Since Lutz began working with so many organizations, the ALS mouse models have become more advanced.
"We share all of the models that we create – its standard practice," Lutz says, "It may seem counterintuitive to growing intellectual property, but that's not what we're trying to achieve. This will give patients and researchers the best hope and chance," Lutz says. "This is our policy: sharing everything we have."
Word has gotten out to the ALS research world that JAX is a great place to evaluate new therapeutics. Lutz says big industry players regularly reach out to her, and they don't even need to solicit big grants and contracts anymore.
"We have big companies and groups contacting us," says Lutz, "We have the power to step in and complete whatever part of the research that's needed."
When it comes to future therapeutics for ALS, Lutz identified two prospects that she thinks look promising.
The first is targeting a type of inflammation called oxidative stress and damage. Many drugs target this specific type of inflammation, and they are getting better and better. They can delay ALS symptoms and give people more time, but it is not a complete preventative or a "cure."
The second promising development is all about genetics. Some genetic pathways that cause ALS are known to researchers, and drugs have emerged that can knock down or "silence" the mutated or damaged gene that brings about ALS.
"If we can find these pathways and use genetic models to gain insight," says Lutz, "then we may be able to develop treatments that are more effective to more people."
Kuldip Dave, Ph.D., vice president of research at the ALS Association agrees, saying that understanding the genetics of ALS is the best path forward for treatment and prevention.
"We are in the doorway of something big happening," says Dave, "There are over 100 different drug discovery programs active, and the clinical side of the pipeline is very diverse. We have small molecule approaches, gene therapies, stem cell treatments, and all different kinds of modalities being tested."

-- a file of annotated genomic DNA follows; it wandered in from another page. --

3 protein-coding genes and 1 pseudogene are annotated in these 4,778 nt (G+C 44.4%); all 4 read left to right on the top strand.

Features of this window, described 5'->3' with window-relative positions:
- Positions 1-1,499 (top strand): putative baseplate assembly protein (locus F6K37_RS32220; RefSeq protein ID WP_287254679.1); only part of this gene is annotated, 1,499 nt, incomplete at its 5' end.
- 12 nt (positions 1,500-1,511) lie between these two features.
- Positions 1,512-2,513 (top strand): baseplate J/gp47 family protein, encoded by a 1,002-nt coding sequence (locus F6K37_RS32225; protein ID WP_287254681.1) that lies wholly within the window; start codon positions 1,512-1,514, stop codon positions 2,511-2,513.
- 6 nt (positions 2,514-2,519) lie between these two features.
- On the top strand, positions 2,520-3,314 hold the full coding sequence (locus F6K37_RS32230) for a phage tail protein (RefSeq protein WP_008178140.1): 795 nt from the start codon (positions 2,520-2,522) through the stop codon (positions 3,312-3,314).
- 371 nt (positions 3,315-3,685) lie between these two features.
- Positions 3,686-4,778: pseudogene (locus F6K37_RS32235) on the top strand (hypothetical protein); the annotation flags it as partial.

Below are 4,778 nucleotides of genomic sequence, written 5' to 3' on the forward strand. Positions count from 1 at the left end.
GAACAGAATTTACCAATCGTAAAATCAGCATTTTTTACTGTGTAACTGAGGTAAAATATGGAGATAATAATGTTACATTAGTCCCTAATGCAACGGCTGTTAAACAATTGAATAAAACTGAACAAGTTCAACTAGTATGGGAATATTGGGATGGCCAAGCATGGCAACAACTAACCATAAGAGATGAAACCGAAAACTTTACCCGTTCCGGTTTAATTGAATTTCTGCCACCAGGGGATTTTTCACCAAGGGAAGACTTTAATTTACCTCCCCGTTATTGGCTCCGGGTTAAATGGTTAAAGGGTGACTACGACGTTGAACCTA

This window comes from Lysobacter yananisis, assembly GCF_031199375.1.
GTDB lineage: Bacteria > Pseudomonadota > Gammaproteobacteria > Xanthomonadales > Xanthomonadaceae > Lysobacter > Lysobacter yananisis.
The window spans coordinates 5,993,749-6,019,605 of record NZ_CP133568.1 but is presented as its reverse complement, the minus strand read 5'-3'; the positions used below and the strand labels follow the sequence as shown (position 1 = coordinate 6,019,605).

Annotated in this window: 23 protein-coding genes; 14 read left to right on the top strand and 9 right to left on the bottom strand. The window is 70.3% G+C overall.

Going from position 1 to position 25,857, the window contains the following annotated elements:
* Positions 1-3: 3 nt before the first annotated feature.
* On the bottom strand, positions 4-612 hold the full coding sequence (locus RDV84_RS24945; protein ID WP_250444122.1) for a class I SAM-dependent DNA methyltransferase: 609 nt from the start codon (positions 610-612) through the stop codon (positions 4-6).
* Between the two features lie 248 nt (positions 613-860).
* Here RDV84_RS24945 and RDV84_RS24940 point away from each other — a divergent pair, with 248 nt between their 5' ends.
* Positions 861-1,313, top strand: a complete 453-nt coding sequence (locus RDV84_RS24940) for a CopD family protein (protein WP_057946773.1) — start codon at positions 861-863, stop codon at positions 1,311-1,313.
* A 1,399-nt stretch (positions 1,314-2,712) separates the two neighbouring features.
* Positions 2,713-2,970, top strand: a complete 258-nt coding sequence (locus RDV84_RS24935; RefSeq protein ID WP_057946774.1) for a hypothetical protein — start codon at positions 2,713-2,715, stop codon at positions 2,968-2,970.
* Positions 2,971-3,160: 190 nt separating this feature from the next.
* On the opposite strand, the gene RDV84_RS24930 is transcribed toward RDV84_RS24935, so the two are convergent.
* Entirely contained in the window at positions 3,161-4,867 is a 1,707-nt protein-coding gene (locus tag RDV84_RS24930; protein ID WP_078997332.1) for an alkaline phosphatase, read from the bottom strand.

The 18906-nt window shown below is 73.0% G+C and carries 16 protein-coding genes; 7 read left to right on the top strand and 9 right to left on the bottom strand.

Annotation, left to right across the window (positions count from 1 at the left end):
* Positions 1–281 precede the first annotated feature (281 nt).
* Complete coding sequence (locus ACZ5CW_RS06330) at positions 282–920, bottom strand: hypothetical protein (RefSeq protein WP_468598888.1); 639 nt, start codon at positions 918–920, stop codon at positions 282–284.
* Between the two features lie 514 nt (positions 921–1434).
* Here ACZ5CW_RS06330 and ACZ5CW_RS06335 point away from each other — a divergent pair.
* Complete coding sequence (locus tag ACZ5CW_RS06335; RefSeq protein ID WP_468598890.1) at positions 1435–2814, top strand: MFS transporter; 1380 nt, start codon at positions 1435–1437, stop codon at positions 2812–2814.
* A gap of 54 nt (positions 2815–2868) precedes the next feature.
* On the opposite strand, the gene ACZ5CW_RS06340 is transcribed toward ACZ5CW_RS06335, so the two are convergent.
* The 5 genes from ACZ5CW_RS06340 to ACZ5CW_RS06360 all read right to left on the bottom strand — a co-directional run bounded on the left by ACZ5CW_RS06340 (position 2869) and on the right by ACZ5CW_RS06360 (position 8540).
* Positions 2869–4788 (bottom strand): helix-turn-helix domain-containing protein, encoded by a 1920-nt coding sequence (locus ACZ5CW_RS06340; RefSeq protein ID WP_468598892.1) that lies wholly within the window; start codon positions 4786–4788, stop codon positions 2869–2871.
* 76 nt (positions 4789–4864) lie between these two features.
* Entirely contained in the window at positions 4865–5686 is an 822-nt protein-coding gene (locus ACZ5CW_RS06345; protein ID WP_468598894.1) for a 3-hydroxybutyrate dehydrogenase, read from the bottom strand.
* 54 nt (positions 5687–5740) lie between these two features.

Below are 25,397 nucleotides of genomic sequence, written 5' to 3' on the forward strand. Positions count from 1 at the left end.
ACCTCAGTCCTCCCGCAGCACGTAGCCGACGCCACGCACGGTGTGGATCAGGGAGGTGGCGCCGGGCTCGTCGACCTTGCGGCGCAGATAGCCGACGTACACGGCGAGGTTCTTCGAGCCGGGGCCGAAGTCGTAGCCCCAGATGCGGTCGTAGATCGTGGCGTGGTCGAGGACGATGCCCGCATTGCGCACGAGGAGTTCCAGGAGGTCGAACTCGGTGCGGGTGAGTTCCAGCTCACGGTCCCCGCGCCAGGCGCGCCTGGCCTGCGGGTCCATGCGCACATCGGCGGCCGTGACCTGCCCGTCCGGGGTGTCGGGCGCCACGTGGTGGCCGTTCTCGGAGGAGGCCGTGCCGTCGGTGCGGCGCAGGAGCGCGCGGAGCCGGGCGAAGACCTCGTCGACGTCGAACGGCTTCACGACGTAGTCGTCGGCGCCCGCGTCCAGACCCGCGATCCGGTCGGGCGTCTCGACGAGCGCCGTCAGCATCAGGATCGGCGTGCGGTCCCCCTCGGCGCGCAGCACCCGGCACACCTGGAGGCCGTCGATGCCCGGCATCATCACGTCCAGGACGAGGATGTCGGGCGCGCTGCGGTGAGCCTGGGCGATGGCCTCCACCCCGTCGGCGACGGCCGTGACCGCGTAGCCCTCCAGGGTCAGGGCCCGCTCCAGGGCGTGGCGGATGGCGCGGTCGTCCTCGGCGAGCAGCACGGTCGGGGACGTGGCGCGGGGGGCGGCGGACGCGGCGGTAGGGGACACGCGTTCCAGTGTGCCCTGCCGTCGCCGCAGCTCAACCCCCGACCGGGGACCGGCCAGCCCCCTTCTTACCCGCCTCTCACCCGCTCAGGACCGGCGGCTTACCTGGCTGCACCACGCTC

Genetics research (like the kind going on at JAX) has already unlocked personalized gene therapies that would have been impossible ten years ago. In addition to this, new "platform trials" have enabled researchers to test several treatments in the clinic simultaneously, helping them save valuable time and money.
Dave says there is more reason to be optimistic than ever, describing three particular angles of research that he views as having the best chance of helping people affected by ALS.
The first is researching the heterogeneity of ALS. As Burgess said, every form of ALS seems to be different, so how can we mitigate this? According to Dave, it's doing research that does what Burgess has suggested: categorizing and understanding multiple types and sub-types of ALS.
Next is biomarker research. For many diseases (like heart disease), physicians can confidently predict when disease will occur based on specific factors in our health. Right now, there are no early biomarkers for ALS to mitigate damage. "When people are diagnosed with ALS," says Dave, "50% of their neurons have usually already died."
The third angle Dave is watching is assistive technologies. As ALS takes away people's ability to move, speak, and eat, there needs to be ways to help those affected keep their independence and interact with the world in the way they want.
"This is a very complex disease; it's one that we don't even fully understand yet," says Dave. "The best thing is to have a diversified pipeline (of research and therapeutics). In other words, the more shots on goal we have, the more chances we'll have of finding something successful."